Healthy and nurturing relationships with adults – teachers, family, mentors – seem to be a central part of young people’s engagement with society.

Project Milestones

Stage 1 of the project surveyed 2,910 young people from mainstream and non-mainstream educational settings, and asked participants to reflect on the factors influencing their sense of what it means to live a ‘good life’, and whether they feel as though they have a positive sense of life purpose.
Stage 2 of the project undertook a trial of a character-based intervention with 108 young people engaged in non-mainstream education programmes, across the UK. Read more about the development of character education resources for marginalised young people in this blog post.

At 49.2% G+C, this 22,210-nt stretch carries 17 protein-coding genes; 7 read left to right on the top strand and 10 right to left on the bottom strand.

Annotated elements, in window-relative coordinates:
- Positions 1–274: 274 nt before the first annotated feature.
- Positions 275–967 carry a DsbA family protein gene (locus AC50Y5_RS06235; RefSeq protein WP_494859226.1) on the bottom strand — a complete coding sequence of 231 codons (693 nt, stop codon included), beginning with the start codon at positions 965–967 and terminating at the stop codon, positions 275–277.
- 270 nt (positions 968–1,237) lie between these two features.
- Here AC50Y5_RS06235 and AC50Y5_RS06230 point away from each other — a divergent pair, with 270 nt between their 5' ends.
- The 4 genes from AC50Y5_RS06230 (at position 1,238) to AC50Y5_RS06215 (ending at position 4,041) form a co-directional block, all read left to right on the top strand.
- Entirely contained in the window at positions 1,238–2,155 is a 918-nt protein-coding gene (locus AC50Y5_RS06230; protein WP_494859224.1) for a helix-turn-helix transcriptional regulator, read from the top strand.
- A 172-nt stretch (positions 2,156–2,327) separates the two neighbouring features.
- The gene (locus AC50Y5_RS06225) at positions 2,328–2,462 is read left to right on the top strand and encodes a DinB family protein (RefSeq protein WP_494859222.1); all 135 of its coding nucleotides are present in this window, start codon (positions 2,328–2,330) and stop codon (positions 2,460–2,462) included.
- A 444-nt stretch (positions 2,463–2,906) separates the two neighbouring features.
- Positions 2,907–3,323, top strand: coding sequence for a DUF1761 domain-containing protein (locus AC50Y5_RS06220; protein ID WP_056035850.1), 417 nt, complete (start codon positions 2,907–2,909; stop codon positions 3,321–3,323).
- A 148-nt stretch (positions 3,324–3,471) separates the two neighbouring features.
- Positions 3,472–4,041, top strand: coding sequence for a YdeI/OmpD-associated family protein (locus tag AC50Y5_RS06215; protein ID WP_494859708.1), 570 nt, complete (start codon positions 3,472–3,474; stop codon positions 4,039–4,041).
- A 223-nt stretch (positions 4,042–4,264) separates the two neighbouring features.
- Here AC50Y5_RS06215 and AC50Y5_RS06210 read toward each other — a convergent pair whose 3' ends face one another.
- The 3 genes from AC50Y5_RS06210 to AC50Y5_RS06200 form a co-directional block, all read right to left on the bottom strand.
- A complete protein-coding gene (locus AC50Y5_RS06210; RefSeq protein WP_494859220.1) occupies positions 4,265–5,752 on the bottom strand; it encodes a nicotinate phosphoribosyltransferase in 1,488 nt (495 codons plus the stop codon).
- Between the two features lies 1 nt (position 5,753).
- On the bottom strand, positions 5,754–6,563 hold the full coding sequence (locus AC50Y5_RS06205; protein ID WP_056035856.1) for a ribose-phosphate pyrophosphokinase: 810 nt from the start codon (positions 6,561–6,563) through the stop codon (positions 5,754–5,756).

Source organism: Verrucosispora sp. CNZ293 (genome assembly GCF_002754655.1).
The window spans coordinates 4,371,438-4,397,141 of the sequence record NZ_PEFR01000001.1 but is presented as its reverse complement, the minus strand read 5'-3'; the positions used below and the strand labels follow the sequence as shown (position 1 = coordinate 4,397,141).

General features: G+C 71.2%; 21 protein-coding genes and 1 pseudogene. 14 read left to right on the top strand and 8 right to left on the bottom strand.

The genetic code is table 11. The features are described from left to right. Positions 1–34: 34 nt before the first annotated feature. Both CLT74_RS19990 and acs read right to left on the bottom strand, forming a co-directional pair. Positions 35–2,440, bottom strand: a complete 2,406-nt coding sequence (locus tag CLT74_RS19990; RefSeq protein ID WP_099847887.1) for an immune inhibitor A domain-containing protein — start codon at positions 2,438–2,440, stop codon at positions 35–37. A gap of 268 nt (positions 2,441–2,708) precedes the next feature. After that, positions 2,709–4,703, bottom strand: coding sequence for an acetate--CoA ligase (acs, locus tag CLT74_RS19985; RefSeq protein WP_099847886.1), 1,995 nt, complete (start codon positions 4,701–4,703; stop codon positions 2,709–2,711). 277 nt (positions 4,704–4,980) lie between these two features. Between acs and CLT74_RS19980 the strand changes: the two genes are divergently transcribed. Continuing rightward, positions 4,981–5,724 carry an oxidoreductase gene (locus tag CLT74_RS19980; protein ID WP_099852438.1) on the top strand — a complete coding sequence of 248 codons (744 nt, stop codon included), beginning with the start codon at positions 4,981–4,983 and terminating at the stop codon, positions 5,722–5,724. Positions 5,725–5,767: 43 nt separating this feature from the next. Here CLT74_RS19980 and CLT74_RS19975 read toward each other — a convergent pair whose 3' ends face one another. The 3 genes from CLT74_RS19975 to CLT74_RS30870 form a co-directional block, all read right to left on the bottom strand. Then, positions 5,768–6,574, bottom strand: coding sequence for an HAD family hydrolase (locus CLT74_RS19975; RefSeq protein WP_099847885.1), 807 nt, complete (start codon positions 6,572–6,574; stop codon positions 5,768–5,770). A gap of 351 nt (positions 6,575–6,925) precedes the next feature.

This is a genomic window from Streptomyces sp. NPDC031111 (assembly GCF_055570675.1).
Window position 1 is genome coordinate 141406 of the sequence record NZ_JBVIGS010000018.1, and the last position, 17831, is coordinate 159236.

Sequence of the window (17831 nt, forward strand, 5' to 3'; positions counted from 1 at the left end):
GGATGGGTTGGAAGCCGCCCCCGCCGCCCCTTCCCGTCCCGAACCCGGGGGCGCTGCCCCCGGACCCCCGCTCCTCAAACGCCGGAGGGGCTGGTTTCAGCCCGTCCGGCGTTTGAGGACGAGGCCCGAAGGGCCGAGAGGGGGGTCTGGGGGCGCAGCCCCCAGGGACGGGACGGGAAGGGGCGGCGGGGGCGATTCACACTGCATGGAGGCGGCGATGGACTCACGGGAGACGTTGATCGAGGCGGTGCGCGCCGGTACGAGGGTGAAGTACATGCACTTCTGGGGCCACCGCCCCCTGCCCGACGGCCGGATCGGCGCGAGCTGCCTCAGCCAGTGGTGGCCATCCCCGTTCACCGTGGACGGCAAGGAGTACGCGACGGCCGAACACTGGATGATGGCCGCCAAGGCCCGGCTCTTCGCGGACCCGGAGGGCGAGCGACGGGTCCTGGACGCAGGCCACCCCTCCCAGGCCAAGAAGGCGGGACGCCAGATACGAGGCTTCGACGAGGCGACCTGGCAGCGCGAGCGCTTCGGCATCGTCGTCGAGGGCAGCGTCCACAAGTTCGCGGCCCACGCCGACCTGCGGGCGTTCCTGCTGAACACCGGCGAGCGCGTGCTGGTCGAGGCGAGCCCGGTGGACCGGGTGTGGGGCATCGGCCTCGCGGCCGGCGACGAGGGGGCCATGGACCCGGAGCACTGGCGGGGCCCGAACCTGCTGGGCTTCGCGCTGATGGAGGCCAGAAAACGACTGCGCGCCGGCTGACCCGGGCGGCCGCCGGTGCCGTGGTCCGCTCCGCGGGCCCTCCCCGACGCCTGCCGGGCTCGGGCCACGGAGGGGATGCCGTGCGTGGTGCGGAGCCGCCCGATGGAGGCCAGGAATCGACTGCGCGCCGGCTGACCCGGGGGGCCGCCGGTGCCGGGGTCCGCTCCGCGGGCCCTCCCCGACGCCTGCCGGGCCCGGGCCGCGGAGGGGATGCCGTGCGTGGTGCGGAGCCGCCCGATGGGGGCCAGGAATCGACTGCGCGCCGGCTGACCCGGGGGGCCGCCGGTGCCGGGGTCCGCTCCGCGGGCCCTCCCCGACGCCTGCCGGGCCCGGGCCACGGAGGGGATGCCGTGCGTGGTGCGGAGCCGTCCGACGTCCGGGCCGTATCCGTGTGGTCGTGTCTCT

The intervention seeks to expose participants to a language of character that will help them realise their goals and develop a sense of moral purpose. They will have a clearer path and know what steps to take to move forward successfully.
Stage 3 of the project interviewed 8 young people who had participated in Stage 2, and encouraged them to tell their ‘story’ of how they had become marginalised from mainstream education, and whether they felt that they had developed a sense of purpose through engaging in non-mainstream education provision, or through education at all. The Stage also captured the voices of 6 tutors in non-mainstream education, and participants were encouraged to reflect on their roles as character educators.